Linux is making Apple Great Again
MAGA pun aside, Linux is doing more for Apple hardware than macOS right now… at least in the eyes of some old UNIX nerds like me.
At the Southern California Linux Expo (SCaLE) earlier this month, the closing keynote was given by Ken Thompson (co-creator of the UNIX operating system and the Go programming language). During the Q&A session following that keynote, Ken was asked “What’s your operating system of choice, today?” While you can watch it here, his response was:
“I have for most of my life, because I was sort of born into it, run Apple. Right now, recently, meaning within the last five years, I’ve become more and more and more depressed and [Laughter] what Apple is doing to something which should allow you to work is just atrocious, but they are taking a lot of space and time to do it so it’s ok. [Laughter] And I have come within the last month or two to say even though I’ve invested a zillion years in Apple, I’m throwing it away and I’m going to Linux. To Raspbian in particular. [Applause] Anyway, I’m half transitioned now.”
As an Apple user since the early days of Mac OS X UNIX (now called macOS), I mirror Ken’s sentiment exactly. Many of us watching Apple these past two decades have seen macOS move slowly towards closed standards and tighter control, instead of openness and functionality. When I boot my mid-2000s era Apple PowerBook G4 for a nostalgia kick, I’m reminded of how great macOS once was.
Of course, openness and functionality do not generate as much profit for companies compared to the alternative, and Apple is essentially just a soulless corporation. But as Ken pointed out, they’ve been doing it over a long period of time, so it’s OK (i.e., it’s given us plenty of time to move to alternatives).
While macOS stirs no excitement today compared to Linux (or even Windows), Apple’s hardware has always been excellent (with the exception of the time period between 2015 and 2019). And when Apple introduced the high performance and low power ARM-based Apple Silicon architecture in 2020, hardware became their main selling point to tech professionals. The only downside was having to use macOS to take advantage of it. And for many - including Ken Thompson - this was a deal breaker.
The creator of the Linux operating system, Linus Torvalds, holds the same opinion. When asked on a Real World Technologies forum whether he would buy an Apple Silicon laptop, he responded with:
“I’d absolutely love to have one, if it just ran Linux. I have fairly fond memories of the 11” Macbook Air (I think 4,1) that I used about a decade ago (but moved away from because it took Apple too long to fix the screen - and by the time they did, I’d moved on to better laptops, and Apple had moved on to make Linux less convenient). Apple may run Linux in their cloud, but their laptops don’t. I’ve been waiting for an ARM laptop that can run Linux for a long time. The new Air would be almost perfect, except for the OS. And I don’t have the time to tinker with it, or the inclination to fight companies that don’t want to help."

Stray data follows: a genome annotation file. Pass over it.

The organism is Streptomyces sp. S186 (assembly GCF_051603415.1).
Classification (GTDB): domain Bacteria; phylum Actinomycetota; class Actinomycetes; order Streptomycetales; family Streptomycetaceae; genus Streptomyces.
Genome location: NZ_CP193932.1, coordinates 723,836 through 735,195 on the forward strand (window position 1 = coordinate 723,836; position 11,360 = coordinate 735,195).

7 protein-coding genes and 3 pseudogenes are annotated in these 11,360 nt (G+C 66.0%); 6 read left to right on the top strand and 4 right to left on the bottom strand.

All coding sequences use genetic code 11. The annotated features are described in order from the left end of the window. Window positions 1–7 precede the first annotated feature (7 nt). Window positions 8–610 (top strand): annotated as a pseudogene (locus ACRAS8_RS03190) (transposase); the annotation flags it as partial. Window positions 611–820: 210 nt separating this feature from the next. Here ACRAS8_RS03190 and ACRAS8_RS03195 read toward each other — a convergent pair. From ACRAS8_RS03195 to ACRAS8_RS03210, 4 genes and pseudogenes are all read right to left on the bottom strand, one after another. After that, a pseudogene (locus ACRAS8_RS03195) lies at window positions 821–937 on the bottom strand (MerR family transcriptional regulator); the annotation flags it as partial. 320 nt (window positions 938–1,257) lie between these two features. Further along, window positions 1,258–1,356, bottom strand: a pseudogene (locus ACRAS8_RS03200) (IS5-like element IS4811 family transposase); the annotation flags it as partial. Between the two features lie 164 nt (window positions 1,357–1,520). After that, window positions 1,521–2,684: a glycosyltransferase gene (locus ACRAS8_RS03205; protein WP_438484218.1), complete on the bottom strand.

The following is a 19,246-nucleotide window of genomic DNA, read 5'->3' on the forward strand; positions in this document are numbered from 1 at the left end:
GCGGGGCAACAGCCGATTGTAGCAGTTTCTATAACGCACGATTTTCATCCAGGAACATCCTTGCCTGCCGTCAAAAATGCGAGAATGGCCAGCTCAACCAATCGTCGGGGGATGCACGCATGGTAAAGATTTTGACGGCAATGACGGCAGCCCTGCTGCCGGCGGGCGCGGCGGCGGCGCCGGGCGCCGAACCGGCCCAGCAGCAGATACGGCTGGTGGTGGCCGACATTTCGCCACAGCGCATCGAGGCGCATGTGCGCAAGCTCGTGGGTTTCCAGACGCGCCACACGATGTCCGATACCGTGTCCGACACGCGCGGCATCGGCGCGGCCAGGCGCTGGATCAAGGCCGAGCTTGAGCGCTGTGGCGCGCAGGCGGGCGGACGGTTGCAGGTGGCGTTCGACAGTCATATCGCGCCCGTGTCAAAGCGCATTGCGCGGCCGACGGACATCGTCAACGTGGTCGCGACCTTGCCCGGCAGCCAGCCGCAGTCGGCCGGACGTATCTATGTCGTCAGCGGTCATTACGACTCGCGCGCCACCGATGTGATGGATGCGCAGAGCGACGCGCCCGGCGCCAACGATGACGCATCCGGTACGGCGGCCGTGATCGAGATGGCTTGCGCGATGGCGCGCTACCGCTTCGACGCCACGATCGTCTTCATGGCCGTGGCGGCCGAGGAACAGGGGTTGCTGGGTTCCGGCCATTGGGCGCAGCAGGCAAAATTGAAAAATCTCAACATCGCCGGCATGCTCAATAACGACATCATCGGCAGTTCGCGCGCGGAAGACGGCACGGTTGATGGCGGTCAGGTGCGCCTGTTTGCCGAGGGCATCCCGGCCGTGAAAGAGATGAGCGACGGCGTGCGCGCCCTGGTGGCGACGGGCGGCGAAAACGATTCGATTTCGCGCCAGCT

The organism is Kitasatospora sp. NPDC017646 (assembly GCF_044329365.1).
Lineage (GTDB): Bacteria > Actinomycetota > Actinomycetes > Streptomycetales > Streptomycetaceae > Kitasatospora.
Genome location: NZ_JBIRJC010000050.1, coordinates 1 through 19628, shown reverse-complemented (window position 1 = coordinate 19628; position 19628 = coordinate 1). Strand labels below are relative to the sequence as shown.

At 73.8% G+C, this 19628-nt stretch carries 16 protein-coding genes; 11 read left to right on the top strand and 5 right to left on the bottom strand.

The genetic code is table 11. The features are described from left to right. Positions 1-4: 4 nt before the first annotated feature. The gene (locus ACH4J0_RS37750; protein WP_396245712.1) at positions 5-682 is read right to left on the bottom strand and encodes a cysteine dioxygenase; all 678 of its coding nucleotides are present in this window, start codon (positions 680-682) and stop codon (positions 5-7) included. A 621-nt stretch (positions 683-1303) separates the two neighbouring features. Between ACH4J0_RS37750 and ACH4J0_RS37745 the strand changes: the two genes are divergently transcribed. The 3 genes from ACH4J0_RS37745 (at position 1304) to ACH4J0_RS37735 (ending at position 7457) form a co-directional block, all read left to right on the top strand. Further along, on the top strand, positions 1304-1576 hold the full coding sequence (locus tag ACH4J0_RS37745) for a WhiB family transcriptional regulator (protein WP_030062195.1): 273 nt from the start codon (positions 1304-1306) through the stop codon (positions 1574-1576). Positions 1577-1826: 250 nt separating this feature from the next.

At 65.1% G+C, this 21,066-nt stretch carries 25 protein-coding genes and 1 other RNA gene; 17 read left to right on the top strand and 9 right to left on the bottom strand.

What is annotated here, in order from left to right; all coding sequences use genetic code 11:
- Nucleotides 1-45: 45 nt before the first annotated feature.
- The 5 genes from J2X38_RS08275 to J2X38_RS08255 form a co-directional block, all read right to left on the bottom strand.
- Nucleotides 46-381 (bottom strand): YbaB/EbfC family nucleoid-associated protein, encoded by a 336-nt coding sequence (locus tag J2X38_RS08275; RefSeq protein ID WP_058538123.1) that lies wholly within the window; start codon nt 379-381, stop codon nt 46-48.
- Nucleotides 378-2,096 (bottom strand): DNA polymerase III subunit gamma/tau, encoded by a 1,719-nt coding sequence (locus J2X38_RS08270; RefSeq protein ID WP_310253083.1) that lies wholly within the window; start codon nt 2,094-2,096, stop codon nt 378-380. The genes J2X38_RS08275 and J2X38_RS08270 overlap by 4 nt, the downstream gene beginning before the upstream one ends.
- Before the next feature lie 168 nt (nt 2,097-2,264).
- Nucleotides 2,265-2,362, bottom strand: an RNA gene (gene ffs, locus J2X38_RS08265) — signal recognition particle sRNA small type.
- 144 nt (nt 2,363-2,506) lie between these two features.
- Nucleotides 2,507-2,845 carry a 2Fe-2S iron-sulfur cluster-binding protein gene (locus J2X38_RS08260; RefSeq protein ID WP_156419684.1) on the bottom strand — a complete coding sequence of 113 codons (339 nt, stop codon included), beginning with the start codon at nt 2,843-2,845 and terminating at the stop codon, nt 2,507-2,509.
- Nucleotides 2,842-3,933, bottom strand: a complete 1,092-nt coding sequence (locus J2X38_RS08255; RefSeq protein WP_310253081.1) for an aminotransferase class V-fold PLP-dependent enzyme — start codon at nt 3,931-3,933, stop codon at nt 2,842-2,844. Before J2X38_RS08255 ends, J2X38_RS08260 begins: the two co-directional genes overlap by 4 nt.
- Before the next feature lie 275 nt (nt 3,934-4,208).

Just like Linus, I’ve wanted an ARM-based workstation for years and was glad to hear that Apple finally brought one to market with stellar performance. But like Ken and Linus, I didn’t want to run macOS on it. I wanted to run Linux. And after reading hundreds of Internet comments on articles, forums, and blog posts, it was clear that many others felt the same way.
Luckily, booting non-macOS operating systems on Apple Silicon is formally allowed by Apple. Apple won’t help you figure out how to do it, nor give you the information necessary to create device drivers for their hardware, but the possibility is there.
And possibility is all the open source community needs. The month after Apple started shipping computers with Apple Silicon, Hector Martin announced the Asahi Linux project whose goal was to reverse engineer the Apple Silicon hardware platform to run an ARM64 Linux distribution natively. Because so many people wanted this to happen, Hector was able to work full time on the project since early 2021 with financial support from the community via Patreon. Progress was made rapidly, and many other open source contributors joined the project. A fully functional (and in my opinion, quite polished) alpha release of Asahi Linux (based on Arch Linux ARM) was made available in March 2022, with development of remaining features accelerating throughout the year. The GPU driver was completed in December 2022 and updated to be faster than Apple’s own GPU driver for macOS in March 2023.
Asahi Linux exemplifies the benefits of open source: fast, collaborative development to solve a popular need. It’s also a stellar example of how to run an open source project well by focusing on community, tooling, and users. To learn more, you can watch Hector’s talk on the project or read the Asahi blog.
I’ve been using Asahi Linux as my main workstation since March 2022, and now run it on a Mac Studio as I describe in my previous blog post. Essentially, I’m running the world’s most powerful and extensible operating system (Linux) on excellent hardware (Apple Silicon). In many ways, I believe the Asahi Linux project has made Apple great again for tech enthusiasts and professionals alike. It feels like the mid-2000s again, and I think that’s a good thing.